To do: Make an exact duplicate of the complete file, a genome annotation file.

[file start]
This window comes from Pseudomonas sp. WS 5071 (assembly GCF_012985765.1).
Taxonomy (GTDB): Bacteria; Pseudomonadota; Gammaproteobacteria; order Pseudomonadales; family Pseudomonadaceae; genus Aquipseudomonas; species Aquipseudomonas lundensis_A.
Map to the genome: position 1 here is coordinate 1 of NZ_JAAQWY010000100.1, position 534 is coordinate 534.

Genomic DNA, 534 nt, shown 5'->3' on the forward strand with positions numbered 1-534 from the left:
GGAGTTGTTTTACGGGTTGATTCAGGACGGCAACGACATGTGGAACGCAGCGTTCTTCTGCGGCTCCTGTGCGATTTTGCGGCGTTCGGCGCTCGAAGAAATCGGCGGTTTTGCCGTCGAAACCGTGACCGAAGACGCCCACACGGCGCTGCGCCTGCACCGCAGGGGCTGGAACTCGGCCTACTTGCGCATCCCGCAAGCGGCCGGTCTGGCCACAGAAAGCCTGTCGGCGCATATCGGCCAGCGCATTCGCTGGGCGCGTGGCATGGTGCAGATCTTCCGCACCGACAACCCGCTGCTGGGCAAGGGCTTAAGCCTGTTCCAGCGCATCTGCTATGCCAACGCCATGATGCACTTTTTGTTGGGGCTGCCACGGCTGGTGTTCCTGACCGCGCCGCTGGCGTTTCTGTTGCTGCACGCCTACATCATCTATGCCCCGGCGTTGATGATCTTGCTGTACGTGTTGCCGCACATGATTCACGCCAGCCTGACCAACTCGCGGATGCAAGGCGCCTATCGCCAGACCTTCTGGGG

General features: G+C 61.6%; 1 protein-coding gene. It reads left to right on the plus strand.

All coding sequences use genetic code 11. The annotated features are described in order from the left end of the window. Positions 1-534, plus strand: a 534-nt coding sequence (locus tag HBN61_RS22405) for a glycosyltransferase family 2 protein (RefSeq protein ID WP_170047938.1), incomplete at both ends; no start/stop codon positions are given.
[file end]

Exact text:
This window comes from Pseudomonas sp. WS 5071 (assembly GCF_012985765.1).
Taxonomy (GTDB): Bacteria; Pseudomonadota; Gammaproteobacteria; order Pseudomonadales; family Pseudomonadaceae; genus Aquipseudomonas; species Aquipseudomonas lundensis_A.
Map to the genome: position 1 here is coordinate 1 of NZ_JAAQWY010000100.1, position 534 is coordinate 534.

Genomic DNA, 534 nt, shown 5'->3' on the forward strand with positions numbered 1-534 from the left:
GGAGTTGTTTTACGGGTTGATTCAGGACGGCAACGACATGTGGAACGCAGCGTTCTTCTGCGGCTCCTGTGCGATTTTGCGGCGTTCGGCGCTCGAAGAAATCGGCGGTTTTGCCGTCGAAACCGTGACCGAAGACGCCCACACGGCGCTGCGCCTGCACCGCAGGGGCTGGAACTCGGCCTACTTGCGCATCCCGCAAGCGGCCGGTCTGGCCACAGAAAGCCTGTCGGCGCATATCGGCCAGCGCATTCGCTGGGCGCGTGGCATGGTGCAGATCTTCCGCACCGACAACCCGCTGCTGGGCAAGGGCTTAAGCCTGTTCCAGCGCATCTGCTATGCCAACGCCATGATGCACTTTTTGTTGGGGCTGCCACGGCTGGTGTTCCTGACCGCGCCGCTGGCGTTTCTGTTGCTGCACGCCTACATCATCTATGCCCCGGCGTTGATGATCTTGCTGTACGTGTTGCCGCACATGATTCACGCCAGCCTGACCAACTCGCGGATGCAAGGCGCCTATCGCCAGACCTTCTGGGG

General features: G+C 61.6%; 1 protein-coding gene. It reads left to right on the plus strand.

All coding sequences use genetic code 11. The annotated features are described in order from the left end of the window. Positions 1-534, plus strand: a 534-nt coding sequence (locus tag HBN61_RS22405) for a glycosyltransferase family 2 protein (RefSeq protein ID WP_170047938.1), incomplete at both ends; no start/stop codon positions are given.